How to Convince Clients to Stop Name-Dropping in Branded Content (Study)
First-of-its-kind data analysis of sponsored content shows that it’s better to mention for brands to be mentioned strategically rather than repeatedly.
It’s a question that brands and publishers have pondered for a long time: how and when should a brand be integrated into sponsored content?
Thanks to a new study of over 300 pieces of sponsored content, we finally have the data to answer it.
Now, we’re not talking about whether or not to disclose a brand association. At Pressboard, transparency is a core company value and therefore a mandatory requirement of every single article that is created and published through our marketplace. No, what we’re talking about is that tricky process of mentioning brands and products in an article itself in a way that doesn’t turn off readers.
We all know how quickly readers can figure out whether a brand is integrated poorly. We see it in the comments section, or in the amount of time readers spend on the page. So, we turned to the experts (the readers) to see if we could learn a thing or two from them.
Pressboard collects tens of thousands of data points every day from the sponsored content created through our platform, most of which is related to how readers are interacting with the content. To understand the impact of brand mentions in sponsored content, we dug through that data to answer the following questions:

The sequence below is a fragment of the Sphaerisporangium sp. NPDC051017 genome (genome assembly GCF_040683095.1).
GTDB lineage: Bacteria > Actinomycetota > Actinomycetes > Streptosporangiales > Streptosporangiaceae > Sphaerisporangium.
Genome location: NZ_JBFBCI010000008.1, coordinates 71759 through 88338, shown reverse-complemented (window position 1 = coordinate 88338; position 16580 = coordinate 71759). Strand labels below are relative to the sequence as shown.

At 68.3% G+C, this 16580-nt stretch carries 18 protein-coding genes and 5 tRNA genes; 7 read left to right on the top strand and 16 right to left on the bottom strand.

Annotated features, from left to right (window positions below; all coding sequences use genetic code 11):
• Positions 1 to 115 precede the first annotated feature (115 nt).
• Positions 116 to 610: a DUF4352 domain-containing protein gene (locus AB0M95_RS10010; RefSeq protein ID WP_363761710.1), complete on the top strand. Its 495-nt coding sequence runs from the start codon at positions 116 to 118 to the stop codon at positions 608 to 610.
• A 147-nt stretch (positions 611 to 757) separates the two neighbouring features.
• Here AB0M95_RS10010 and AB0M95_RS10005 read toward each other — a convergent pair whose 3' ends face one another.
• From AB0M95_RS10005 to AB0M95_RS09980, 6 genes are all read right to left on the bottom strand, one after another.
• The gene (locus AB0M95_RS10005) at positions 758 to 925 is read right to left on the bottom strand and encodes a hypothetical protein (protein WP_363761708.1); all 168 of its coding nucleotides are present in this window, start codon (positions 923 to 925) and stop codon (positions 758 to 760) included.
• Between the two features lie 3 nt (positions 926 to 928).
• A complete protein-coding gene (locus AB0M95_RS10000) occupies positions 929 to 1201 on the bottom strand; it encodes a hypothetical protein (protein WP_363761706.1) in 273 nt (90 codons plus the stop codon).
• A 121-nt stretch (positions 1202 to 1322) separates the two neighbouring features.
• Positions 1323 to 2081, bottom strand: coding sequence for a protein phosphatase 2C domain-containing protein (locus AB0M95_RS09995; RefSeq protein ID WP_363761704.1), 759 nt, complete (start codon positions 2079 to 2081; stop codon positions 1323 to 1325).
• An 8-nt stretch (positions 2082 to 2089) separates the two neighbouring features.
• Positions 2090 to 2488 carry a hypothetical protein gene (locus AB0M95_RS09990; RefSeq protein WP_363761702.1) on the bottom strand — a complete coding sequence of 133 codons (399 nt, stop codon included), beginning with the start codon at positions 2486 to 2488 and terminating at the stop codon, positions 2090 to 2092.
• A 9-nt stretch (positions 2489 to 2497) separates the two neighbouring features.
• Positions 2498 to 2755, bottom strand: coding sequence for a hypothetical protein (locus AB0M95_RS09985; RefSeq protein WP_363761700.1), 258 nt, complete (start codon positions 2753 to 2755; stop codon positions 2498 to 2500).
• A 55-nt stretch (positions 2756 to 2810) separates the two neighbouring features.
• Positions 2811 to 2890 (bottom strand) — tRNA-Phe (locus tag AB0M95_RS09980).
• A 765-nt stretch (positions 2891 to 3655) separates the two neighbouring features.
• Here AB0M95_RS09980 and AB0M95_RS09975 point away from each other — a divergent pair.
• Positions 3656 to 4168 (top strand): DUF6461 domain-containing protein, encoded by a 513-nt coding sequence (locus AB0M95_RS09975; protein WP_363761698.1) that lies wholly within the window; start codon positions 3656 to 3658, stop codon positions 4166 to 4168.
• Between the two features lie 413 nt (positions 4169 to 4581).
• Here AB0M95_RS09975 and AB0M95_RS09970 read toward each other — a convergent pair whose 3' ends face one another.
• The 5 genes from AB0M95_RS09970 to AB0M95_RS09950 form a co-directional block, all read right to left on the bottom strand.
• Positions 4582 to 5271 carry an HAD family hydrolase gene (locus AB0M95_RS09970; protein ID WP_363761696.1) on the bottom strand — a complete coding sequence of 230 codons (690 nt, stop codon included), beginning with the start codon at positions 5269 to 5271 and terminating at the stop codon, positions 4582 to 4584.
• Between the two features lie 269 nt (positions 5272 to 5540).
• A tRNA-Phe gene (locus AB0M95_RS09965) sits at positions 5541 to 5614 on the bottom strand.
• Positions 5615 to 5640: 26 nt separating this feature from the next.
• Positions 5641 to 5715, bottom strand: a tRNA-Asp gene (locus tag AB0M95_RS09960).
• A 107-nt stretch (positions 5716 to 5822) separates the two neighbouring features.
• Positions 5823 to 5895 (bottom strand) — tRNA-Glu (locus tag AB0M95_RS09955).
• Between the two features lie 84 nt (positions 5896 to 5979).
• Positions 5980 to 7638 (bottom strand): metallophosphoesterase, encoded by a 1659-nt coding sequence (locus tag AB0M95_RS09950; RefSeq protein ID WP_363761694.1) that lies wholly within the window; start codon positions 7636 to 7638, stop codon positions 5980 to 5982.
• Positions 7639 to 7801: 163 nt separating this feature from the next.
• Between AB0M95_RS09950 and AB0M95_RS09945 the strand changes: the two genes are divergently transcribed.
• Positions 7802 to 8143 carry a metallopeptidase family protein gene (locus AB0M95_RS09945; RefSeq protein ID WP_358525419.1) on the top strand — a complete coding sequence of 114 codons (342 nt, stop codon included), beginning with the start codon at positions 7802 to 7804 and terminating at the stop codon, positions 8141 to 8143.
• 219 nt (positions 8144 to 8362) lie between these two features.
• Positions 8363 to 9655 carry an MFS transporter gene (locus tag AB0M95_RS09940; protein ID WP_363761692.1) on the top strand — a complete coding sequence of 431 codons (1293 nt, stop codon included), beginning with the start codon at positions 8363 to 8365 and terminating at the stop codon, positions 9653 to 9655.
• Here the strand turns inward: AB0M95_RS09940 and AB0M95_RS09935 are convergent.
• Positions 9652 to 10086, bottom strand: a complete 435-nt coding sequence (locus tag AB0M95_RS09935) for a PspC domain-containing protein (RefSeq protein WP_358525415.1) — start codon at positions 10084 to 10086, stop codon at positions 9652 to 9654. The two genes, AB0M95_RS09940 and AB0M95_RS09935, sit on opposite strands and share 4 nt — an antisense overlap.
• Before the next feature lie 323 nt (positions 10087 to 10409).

- How early in a piece of sponsored content should a brand be mentioned?
- How many times should a brand be mentioned in a piece of sponsored content?
The results finally prove what content experts’ instincts have been telling them all along:
- If the brand is mentioned too close to the start of a sponsored article, engagement levels will be negatively affected. On average, readers spent 12 seconds longer reading articles when the brand was mentioned halfway through the article as opposed to when the brand was mentioned in the first 100 words.
- When the brand’s name appears multiple times in a piece of sponsored content, it negatively affects the amount of time readers spend engaging with it. When a brand was mentioned only once, readers spent an average of 69.6 seconds reading the article. As more brand mentions were added, reading time fell dramatically.
My hope for this research is that it encourages advertisers to boldly but thoughtfully integrate their brand into the sponsored content they create with publishers, because the data highlights that it can be done well! – Jerrid Grimm, Co-founder, Pressboard
The study also highlighted a few insights that we didn’t expect.
As it turns out, sponsored content in which brand mentions are placed sparingly and strategically actually performs better than sponsored content devoid of any brand mentions. Many in the industry have often assumed otherwise: that sponsored content performs better when the brand isn’t mentioned at all. However, it appears that a thoughtfully placed brand mention can actually engage readers and encourage them to read more of the content.
Sponsored articles without any brand mentions performed well (with an average active reading time of 63.5 seconds and a scroll rate of 78%), but still failed to outpace content with one brand mention.